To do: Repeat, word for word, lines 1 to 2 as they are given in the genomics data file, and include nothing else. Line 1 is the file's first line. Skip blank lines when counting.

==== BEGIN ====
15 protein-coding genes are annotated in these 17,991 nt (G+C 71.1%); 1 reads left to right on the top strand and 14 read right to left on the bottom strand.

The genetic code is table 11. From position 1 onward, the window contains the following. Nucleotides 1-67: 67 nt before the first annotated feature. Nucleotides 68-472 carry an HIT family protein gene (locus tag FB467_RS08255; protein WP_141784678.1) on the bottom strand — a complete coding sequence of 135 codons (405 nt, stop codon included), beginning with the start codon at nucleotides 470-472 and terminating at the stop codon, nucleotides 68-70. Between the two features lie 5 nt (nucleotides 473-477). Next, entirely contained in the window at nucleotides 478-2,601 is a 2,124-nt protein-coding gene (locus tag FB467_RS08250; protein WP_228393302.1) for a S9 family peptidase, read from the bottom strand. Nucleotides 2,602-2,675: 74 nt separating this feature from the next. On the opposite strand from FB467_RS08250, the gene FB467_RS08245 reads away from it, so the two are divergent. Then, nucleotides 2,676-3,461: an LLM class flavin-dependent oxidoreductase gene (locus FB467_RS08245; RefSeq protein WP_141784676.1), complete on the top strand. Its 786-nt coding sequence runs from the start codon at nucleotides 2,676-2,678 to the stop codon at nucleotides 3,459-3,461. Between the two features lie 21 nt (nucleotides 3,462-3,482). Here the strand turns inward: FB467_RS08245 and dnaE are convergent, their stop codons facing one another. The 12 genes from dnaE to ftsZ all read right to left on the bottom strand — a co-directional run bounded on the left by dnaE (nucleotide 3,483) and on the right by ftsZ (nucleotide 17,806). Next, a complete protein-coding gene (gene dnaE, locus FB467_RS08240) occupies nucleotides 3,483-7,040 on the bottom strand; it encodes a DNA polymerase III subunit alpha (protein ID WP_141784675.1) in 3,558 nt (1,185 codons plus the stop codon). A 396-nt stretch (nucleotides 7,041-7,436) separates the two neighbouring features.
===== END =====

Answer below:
15 protein-coding genes are annotated in these 17,991 nt (G+C 71.1%); 1 reads left to right on the top strand and 14 read right to left on the bottom strand.

The genetic code is table 11. From position 1 onward, the window contains the following. Nucleotides 1-67: 67 nt before the first annotated feature. Nucleotides 68-472 carry an HIT family protein gene (locus tag FB467_RS08255; protein WP_141784678.1) on the bottom strand — a complete coding sequence of 135 codons (405 nt, stop codon included), beginning with the start codon at nucleotides 470-472 and terminating at the stop codon, nucleotides 68-70. Between the two features lie 5 nt (nucleotides 473-477). Next, entirely contained in the window at nucleotides 478-2,601 is a 2,124-nt protein-coding gene (locus tag FB467_RS08250; protein WP_228393302.1) for a S9 family peptidase, read from the bottom strand. Nucleotides 2,602-2,675: 74 nt separating this feature from the next. On the opposite strand from FB467_RS08250, the gene FB467_RS08245 reads away from it, so the two are divergent. Then, nucleotides 2,676-3,461: an LLM class flavin-dependent oxidoreductase gene (locus FB467_RS08245; RefSeq protein WP_141784676.1), complete on the top strand. Its 786-nt coding sequence runs from the start codon at nucleotides 2,676-2,678 to the stop codon at nucleotides 3,459-3,461. Between the two features lie 21 nt (nucleotides 3,462-3,482). Here the strand turns inward: FB467_RS08245 and dnaE are convergent, their stop codons facing one another. The 12 genes from dnaE to ftsZ all read right to left on the bottom strand — a co-directional run bounded on the left by dnaE (nucleotide 3,483) and on the right by ftsZ (nucleotide 17,806). Next, a complete protein-coding gene (gene dnaE, locus FB467_RS08240) occupies nucleotides 3,483-7,040 on the bottom strand; it encodes a DNA polymerase III subunit alpha (protein ID WP_141784675.1) in 3,558 nt (1,185 codons plus the stop codon). A 396-nt stretch (nucleotides 7,041-7,436) separates the two neighbouring features.